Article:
A real life lesson of the Sower and the Seed
"Becca, I have a project today. Finish up your breakfast and get your hat and gloves." Grandpa headed outside and put our lunch in a wagon he pulled to the vegetable garden.
At the edge of the garden, a box sat with the flaps open. I looked inside to see it filled with seed envelopes.
"Here's what we're gonna do." Grandpa handed me one. "Put the seeds in your hand and drop them in the furrows in front of you. Then gently kick the dirt over them." I dumped the seeds in my hand and curled my fingers to hold the mound. A breeze passed me suddenly and blew the seeds out of my hand and away from the garden.
"Grandpa, the wind blew the seeds out of my hand. There isn't going to be any corn for you. I saved a few " I held out my closed fist.
Grandpa went to the box and picked out another packet. "I always get extra. Tear the corner and shake a few in your hand as you go. That reminds me of a story. A man was planting a field." He began as he bent to drop the seeds.
"What was he planting?" I followed in the next row.
"Probably wheat. He didn't do it like we are because he had a huge field to plant. He threw handfuls of seed into the wind and let it land where it would. Kind of like when the wind blew the seeds from your hand. Some fell on good good soil like we have here. Some fell on the rocky ground at the edge of the field. Some fell on hard, unplowed ground and some blew into the thorns and weeds far from the good soil."
"That was a waste." I dropped the seeds kicking the dirt over them and half listed to the story.
"You're right. The seed that landed on the hard ground where the plow hadn't turned over the soil lay there, birds came along and ate the seeds."
"Well, that wasn't good." I tried to be interested.
Grandpa must not have heard me and went right on talking, "Some seeds landed on soil that had rocks under it. When the seed grew, it didn't have enough root and didn't get a good hold. When the sun got hot, it burned the plant and it died. Then there were some seeds that blew far from the field and into the weeds and thistles. They grew strong but the thorns and thistles choked the plant to death. The seed that fell on the good ground grew strong and it gave the farmer a good crop of wheat. So much so that he had enough for seed the next year and some to spare." Grandpa stopped because we were at the end of the row.
"What does all that mean?"
He took a cooler from the back of the wagon and poured water from the jug into a cup. "Here, we don't want you passin' out with heat. Becca, the reason I told you this is because every time you come here we pray with you and read the Bible. I know you've been to church because you said so. The word of God has been planted in your heart, but you have to decide what kind of ground it will grow in. Will you be hard and let the birds take it away? So that you do what you want to do and have nothing to do with what God wants for you? Will you have stony ground? You love to listen and even think about God sometimes but when someone else makes fun of you about going to church, you deny it. Maybe you have thorny ground. The things you hear sprout up and you love to go to church for the fun stuff; the candy, the games and camping, When you have to make a choice to give your heart to God you back away and don't do it."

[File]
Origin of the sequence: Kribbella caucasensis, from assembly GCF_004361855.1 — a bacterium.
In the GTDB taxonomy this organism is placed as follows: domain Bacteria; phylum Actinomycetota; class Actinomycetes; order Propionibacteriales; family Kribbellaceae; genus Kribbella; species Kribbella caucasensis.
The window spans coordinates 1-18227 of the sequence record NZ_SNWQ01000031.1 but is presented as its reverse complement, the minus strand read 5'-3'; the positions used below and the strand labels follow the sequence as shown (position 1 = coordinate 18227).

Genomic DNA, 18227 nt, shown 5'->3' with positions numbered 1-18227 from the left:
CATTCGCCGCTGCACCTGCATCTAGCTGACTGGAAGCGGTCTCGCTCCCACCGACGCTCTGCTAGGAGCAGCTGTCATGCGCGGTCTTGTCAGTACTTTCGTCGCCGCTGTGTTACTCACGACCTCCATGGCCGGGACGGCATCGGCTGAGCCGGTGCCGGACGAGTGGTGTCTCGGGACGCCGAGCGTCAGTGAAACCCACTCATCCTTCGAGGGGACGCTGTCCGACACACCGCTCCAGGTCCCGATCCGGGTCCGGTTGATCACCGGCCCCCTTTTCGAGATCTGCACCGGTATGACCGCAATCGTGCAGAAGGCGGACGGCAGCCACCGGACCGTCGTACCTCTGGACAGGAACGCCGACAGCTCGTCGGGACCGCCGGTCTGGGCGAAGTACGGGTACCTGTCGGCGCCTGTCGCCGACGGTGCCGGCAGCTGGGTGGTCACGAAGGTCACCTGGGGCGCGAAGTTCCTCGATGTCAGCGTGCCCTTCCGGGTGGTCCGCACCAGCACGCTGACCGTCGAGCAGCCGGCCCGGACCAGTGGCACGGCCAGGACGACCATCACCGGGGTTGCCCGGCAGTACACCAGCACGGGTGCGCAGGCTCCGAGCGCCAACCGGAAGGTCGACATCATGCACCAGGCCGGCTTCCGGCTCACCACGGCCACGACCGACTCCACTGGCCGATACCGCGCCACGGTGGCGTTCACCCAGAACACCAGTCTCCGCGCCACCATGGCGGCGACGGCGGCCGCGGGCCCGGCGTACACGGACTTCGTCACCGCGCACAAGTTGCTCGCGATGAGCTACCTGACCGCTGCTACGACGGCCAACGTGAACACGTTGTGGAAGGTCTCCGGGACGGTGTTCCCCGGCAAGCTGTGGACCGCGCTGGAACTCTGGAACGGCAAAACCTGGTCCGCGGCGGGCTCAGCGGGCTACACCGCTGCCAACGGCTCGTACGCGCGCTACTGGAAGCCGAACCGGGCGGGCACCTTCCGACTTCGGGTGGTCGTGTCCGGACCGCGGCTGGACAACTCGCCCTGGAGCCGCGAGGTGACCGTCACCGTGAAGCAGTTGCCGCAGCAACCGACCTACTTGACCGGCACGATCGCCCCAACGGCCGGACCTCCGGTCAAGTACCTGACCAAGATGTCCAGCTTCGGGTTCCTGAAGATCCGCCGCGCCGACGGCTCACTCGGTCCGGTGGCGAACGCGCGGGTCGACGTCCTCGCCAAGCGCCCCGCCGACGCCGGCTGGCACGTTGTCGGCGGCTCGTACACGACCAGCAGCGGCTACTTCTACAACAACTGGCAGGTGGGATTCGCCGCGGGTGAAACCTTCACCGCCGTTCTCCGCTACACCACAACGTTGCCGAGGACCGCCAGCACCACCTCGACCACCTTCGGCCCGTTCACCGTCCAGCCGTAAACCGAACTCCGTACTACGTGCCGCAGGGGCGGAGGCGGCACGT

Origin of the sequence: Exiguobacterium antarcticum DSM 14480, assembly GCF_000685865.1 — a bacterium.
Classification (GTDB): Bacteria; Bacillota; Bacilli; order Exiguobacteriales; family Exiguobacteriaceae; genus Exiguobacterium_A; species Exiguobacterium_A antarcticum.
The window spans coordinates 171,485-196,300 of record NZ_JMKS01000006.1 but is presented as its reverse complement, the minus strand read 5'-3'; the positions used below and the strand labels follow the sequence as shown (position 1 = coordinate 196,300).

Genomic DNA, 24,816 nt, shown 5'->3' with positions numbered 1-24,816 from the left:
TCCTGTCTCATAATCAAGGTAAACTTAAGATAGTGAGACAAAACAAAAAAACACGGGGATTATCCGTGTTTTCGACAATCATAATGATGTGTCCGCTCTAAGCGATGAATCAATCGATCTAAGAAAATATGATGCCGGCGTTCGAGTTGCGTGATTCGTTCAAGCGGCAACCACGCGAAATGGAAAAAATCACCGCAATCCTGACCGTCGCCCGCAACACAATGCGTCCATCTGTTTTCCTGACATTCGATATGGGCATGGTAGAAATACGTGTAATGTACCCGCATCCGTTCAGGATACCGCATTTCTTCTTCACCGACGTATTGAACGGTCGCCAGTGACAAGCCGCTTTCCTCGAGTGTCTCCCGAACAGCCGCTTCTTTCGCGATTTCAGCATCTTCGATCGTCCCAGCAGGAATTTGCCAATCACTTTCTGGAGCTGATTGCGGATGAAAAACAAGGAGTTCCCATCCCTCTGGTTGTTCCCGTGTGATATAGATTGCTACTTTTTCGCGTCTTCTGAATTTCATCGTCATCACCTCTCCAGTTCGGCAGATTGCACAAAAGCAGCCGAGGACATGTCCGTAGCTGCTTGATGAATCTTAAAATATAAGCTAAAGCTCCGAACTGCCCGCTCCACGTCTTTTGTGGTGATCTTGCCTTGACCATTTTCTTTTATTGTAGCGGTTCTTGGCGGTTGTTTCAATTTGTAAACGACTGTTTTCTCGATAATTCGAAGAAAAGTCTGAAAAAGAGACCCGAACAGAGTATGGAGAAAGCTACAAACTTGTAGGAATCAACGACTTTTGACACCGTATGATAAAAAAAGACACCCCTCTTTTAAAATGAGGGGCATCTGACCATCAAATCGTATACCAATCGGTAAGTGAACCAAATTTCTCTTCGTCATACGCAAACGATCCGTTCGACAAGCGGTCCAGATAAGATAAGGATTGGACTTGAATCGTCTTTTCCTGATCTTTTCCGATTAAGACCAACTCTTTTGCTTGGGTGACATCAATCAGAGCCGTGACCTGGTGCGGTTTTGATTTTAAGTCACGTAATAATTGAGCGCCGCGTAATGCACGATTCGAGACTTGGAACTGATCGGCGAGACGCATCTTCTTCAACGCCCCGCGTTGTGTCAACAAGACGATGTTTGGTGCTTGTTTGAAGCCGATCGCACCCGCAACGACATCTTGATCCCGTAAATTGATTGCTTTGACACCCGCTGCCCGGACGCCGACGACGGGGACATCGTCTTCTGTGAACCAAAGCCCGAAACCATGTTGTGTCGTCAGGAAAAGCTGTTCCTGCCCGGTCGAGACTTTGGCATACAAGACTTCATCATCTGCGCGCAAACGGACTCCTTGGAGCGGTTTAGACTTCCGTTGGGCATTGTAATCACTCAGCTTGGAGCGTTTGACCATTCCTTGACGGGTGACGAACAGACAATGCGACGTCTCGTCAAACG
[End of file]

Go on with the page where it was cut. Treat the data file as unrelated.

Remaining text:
I felt uncomfortable. I knew what kind of ground I was by what Grandpa described. I dug my boot into the soft earth. There was a rock there, I walked a few steps away and saw a patch of weeds growing. They made me feel worse.
"You can choose to have the good ground. That's where you hear God's plan and then follow it by following him. Do you know what being saved is?" Grandpa pinned me with his blue eyes. I couldn't move.
"Yes, it's when you know you've got sin in your heart and you're sorry about it. You ask Him to come in and take it out." I'd memorized that from Sunday School.
"That's right. You're at the age where you need to make that choice. If you don't choose Jesus as your master, I guess you know who becomes your master and he is a hard one."
I felt bad. A big lump was stuck in my throat and I couldn't swallow. What did I want? Did I just want to please Grandpa? No, I knew all along I wanted what he had. He and Grandma were happy all the time. My parents were nice and I loved them but they weren't happy.
"If I get saved, will I be happy like you, all the time?" I was worried.
"Oh yes, but that doesn't mean there won't be tests you worry about, or accidents that make you sad, or even people that will hurt your feelings. It does mean that if you tell Jesus how you feel he will be there to help you through it so it won't be so bad."
"Can I get saved now or do I have to wait for Sunday and do it at church?"
"Oh, I know a quiet spot close by where there's a stump and some soft moss for your knees. I know it because I use it all the time." We walked to his praying spot and I knelt beside him and gave my heart to Jesus.
As we walked back to the garden, Grandpa put his arm around me and I felt all warm and happy. I hoped it lasted a long time. "I'm glad I have the good ground , Grandpa."